“How did you get into filing lawsuits?  Like, if I wanted to sue the government, I wouldn’t even know where to start.”

When I first filed suit against the TSA, almost 5 years ago now, I had a little bit of experience. Ten years ago this month, a collection agency ignored me when I told them I didn’t owe any money, proceeding instead to put a disputed account on my credit report.  So, I looked into what my options were, and found out that there are a lot of federal laws surrounding third-party collection of debts.  Collection agencies have to provide some very specific dispute resolution procedures, represent things honestly, and avoid abusive practices.  These laws, found mostly in the Fair Debt Collection Practices Act, 15 USC § 1692 prohibit things like:

  • Threatening to take an action that it can’t, or doesn’t plan to, take (even “we’ll take you to court if you don’t pay” is illegal if they don’t have any plans to actually sue)
  • Pretending to be an attorney
  • Communicating false information (e.g., to a credit reporting agency)
  • Failing to communicate that a debt is disputed when it is
  • Calling before 8 AM or after 9 PM
  • Repeatedly calling with intent to annoy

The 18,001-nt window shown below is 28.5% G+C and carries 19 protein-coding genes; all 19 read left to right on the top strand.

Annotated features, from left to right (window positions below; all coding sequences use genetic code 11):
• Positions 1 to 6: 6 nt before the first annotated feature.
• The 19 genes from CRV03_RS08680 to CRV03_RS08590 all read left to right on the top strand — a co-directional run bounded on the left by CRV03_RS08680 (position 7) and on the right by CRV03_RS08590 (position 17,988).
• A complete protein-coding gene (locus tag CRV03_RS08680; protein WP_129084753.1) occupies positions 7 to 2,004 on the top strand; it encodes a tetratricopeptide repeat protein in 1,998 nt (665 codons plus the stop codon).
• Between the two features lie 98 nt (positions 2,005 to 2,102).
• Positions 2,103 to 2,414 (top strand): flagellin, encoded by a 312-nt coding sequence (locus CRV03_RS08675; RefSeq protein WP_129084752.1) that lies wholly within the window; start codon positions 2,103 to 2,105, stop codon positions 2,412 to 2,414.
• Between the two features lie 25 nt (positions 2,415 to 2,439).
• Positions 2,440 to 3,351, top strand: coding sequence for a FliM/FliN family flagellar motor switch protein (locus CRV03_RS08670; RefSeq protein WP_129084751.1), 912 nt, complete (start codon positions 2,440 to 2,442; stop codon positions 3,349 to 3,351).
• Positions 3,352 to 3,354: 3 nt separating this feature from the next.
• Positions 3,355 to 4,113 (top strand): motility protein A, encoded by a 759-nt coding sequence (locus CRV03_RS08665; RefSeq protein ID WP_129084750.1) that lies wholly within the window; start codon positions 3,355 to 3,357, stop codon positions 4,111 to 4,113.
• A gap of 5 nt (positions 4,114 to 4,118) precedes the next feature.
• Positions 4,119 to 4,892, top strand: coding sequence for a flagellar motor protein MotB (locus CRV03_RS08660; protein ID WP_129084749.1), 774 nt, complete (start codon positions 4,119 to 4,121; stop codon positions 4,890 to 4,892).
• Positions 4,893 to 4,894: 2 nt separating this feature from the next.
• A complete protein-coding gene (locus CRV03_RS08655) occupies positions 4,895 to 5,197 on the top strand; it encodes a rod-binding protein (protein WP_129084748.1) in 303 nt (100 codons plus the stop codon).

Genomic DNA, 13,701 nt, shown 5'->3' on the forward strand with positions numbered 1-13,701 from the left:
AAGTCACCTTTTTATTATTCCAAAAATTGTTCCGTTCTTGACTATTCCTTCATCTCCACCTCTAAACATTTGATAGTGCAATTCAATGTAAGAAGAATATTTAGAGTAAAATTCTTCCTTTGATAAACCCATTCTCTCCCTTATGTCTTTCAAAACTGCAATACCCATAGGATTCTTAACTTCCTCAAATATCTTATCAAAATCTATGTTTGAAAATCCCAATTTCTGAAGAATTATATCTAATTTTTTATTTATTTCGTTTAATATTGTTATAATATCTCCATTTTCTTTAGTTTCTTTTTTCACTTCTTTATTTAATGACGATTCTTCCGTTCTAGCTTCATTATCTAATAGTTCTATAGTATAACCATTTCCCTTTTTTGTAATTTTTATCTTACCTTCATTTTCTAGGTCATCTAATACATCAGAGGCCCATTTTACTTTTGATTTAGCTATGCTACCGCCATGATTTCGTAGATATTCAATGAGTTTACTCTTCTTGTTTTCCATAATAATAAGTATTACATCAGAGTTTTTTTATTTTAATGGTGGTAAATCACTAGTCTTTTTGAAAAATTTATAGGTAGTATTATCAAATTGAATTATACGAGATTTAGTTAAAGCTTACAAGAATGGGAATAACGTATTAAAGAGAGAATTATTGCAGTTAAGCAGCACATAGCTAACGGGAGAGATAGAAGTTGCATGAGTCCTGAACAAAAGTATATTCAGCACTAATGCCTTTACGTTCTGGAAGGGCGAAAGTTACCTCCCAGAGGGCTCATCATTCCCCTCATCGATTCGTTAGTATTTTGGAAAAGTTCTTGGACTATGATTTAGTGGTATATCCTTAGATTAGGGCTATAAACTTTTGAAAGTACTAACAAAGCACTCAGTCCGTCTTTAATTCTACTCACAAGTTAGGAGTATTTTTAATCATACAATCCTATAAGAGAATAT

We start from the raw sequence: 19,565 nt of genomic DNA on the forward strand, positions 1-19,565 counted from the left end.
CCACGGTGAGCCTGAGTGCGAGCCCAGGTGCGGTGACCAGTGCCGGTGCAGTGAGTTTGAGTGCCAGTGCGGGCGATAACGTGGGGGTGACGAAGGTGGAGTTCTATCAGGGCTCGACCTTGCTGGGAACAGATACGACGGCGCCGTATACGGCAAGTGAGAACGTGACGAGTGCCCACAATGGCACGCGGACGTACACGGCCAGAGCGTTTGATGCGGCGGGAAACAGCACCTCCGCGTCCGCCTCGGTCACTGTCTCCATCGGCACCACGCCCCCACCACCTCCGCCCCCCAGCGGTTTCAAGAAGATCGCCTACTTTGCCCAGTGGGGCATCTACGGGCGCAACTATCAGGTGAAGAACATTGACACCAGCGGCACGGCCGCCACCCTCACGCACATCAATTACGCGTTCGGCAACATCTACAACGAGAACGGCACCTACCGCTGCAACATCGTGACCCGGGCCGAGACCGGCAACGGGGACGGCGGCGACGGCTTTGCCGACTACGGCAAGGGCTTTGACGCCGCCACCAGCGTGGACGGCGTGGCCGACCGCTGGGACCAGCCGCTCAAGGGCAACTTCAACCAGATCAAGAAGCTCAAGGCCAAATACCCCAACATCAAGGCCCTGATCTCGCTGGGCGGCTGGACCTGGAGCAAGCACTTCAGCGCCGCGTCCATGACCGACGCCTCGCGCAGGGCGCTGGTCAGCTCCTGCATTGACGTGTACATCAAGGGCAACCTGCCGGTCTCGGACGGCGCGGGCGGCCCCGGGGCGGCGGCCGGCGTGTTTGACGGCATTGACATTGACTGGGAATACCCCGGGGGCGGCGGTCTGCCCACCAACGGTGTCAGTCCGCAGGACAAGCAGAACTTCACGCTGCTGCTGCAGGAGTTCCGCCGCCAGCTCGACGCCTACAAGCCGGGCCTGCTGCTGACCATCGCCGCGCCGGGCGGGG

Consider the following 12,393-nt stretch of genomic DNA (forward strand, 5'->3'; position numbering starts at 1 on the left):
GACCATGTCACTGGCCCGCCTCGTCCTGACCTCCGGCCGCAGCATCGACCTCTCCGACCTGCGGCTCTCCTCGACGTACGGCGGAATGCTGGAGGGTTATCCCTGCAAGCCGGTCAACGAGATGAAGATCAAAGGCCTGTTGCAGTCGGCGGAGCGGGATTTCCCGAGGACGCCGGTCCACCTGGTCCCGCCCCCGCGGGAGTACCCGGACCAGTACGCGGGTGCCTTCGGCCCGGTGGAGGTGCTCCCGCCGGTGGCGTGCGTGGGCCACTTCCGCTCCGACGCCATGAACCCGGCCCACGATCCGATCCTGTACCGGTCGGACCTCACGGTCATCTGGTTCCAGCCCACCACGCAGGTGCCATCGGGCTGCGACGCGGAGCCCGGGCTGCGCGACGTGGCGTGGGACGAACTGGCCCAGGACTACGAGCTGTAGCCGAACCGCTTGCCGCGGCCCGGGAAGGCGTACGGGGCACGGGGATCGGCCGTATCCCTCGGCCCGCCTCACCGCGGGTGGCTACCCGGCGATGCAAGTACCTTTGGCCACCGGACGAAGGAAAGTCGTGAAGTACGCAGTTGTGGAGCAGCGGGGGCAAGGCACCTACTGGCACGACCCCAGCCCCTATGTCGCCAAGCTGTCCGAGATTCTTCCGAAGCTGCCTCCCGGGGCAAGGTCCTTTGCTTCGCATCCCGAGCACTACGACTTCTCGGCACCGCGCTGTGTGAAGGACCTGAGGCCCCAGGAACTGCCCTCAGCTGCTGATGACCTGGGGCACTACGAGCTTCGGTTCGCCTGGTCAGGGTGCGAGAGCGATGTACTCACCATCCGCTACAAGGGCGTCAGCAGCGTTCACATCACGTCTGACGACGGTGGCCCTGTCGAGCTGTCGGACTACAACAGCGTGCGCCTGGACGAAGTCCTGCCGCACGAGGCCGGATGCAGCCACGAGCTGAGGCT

• Sending letters with markings on the outside (e.g., “DEADBEAT”) to embarass you into paying

15 USC § 1692(c) – (f).  They also require notice to be sent in writing with a disclosure of the right to dispute and receive verification of the debt from the original creditor.  § 1692(g).

And so, I filed Corbett v. GC Services, Inc., 05-CV-7680 [PACER subscription required] (S.D.N.Y., Aug. 31, 2005), alleging violations of the Fair Debt Collection Practices Act for not complying with a bunch of the rules above.  I looked up what other lawsuits looked like and wrote my own styled in the same way.  I reviewed the rules of the court.  Then I went down and paid a $250 filing fee (a bargain, as the fee is now $400), and I was in.

Justice was truly blind, as the late U.S. District Judge Richard C. Casey entered the courtroom for our first (and only) status conference with a seeing eye dog.  He seemed irritated at everyone, but denied an oral motion by the defendant to change venue and ordered the case to proceed.  G.C. Services ended up settling for an amount that I’m prohibited from disclosing, thus marking my first victory in civil court.

With that experience and a few other similar ones, when 2010 came around and the TSA was demanding to see us naked in order to fly, I was familiar with the federal courts.  Screwing around with asshole debt collectors was fun and profitable, but civil rights advocacy is fulfilling on a whole new level.  My first year of law school is almost complete, and I look forward to all the difference I can make over the decade to come.